President George W. Bush on Saturday said offering government loans to U.S. automakers was the only option left to prevent the industry from collapsing after alternatives were ruled out or failed.
Bush on Friday announced the government would provide $17.4 billion in emergency loans to financially strapped General Motors and Chrysler LLC to prevent them from failing. Ford decided it did not immediately need similar loans.
Citing danger to the national economy, President Bush approved an emergency bailout of the U.S. auto industry Friday, offering $17.4 billion in rescue loans in exchange for tough concessions from the deeply troubled carmakers and their workers.
The government will have the option of becoming a stockholder in the companies, much as it has with major banks, in effect partially nationalizing the industry.
Defense Secretary Robert Gates has ordered aides to draw up plans for closing the "war on terror" prison at Guantanamo, a declared priority for President-elect Barack Obama, a spokesman said Thursday.
Gates wanted to be ready in case Obama decides to take action on Guantanamo soon after assuming office next month, said Geoff Morrell, the Pentagon press secretary.
President George W. Bush’s administration will brief president-elect Barack Obama and his team on several contingency plans in case an international crisis breaks after his inauguration, The New York Times reported on its website late Tuesday.
The plans were recommended by the commission that investigated the September 11, 2001 attacks, the daily said.
The Bush administration faces competing pressures from lawmakers in different congressional factions as it reviews its options for bailing out the downtrodden U.S. auto industry.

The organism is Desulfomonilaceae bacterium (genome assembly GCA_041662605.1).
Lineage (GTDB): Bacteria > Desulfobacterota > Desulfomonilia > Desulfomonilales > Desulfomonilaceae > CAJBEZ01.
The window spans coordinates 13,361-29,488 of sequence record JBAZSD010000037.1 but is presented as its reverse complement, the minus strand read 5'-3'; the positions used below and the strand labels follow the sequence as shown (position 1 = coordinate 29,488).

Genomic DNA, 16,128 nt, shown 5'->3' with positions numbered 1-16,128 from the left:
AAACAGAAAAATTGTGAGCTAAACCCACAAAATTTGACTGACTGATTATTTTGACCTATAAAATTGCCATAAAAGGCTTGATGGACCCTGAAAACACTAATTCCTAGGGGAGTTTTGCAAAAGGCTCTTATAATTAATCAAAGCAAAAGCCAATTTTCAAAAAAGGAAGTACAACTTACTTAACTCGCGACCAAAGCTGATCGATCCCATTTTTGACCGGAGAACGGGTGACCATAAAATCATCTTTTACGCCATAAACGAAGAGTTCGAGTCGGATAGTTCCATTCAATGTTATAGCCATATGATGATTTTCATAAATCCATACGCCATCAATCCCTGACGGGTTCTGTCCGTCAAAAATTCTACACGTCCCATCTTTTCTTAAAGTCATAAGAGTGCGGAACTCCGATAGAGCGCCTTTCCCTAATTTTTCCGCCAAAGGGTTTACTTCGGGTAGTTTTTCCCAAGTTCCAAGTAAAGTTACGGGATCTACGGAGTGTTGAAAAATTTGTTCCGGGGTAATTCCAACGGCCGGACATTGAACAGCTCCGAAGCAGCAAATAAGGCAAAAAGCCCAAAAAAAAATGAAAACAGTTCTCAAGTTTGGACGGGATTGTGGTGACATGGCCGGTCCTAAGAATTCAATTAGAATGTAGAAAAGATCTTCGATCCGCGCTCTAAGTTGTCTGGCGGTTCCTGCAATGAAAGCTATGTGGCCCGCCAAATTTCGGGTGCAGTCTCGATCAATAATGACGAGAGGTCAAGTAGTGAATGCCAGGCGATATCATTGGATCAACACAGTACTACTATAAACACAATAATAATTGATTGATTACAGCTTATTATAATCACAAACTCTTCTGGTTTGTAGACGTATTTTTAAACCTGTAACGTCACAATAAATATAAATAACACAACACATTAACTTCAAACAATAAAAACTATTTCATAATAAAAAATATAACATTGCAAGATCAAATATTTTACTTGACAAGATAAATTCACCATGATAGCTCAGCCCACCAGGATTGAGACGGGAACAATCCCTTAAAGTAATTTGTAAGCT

Conservative Republicans implored the White House not to use money from the $700 billion bailout for the financial sector to aid carmakers. A leading House Democrat, meanwhile, said the government should secure veto power over the companies’ business decisions as part of any aid.
The Guantanamo ‘war on terror’ detention center should remain open indefinitely, Vice President Richard Cheney told ABC News in an interview Monday, while also defending the harsh interrogation method known as waterboarding.
Cheney was asked when the detention camp at the US naval base at Guantanamo Bay, Cuba can be "responsibly" be shut down. "Well, I think that that would come with the end of the war on terror," he told ABC.
And when is that? "Well, nobody knows," Cheney said. "Nobody can specify that."
Detroit automakers, teetering on the brink of collapse, are receiving strong signals from the White House that short-term help is on the way while a key senator says the relief package could reach $15 billion for GM and Chrysler.
President George W. Bush wrapped up a whirlwind trip to two war zones Monday that in many ways was a victory lap without a clear victory. A signature event occurred when an Iraqi reporter hurled two shoes at Bush, declaring: "This is from the widows, the orphans and those who were killed in Iraq."
The Bush administration simply wasn’t willing to stand by and watch the American auto industry financially collapse — the stakes were too huge.
So the administration committed Friday to step in and help avoid the collapse of the industry that was once the backbone of the nation’s economy. Administration officials are talking with those automakers about conditions that must be met to get the aid and have not made final decisions on the size or duration of the help.
It’s not that long now until we have a new president, and many on the left and some others are salivating because here’s their chance to get George W. Bush, to put him on trial for war crimes, and if doing so tears this nation apart, so what? That’s what justice demands, they say.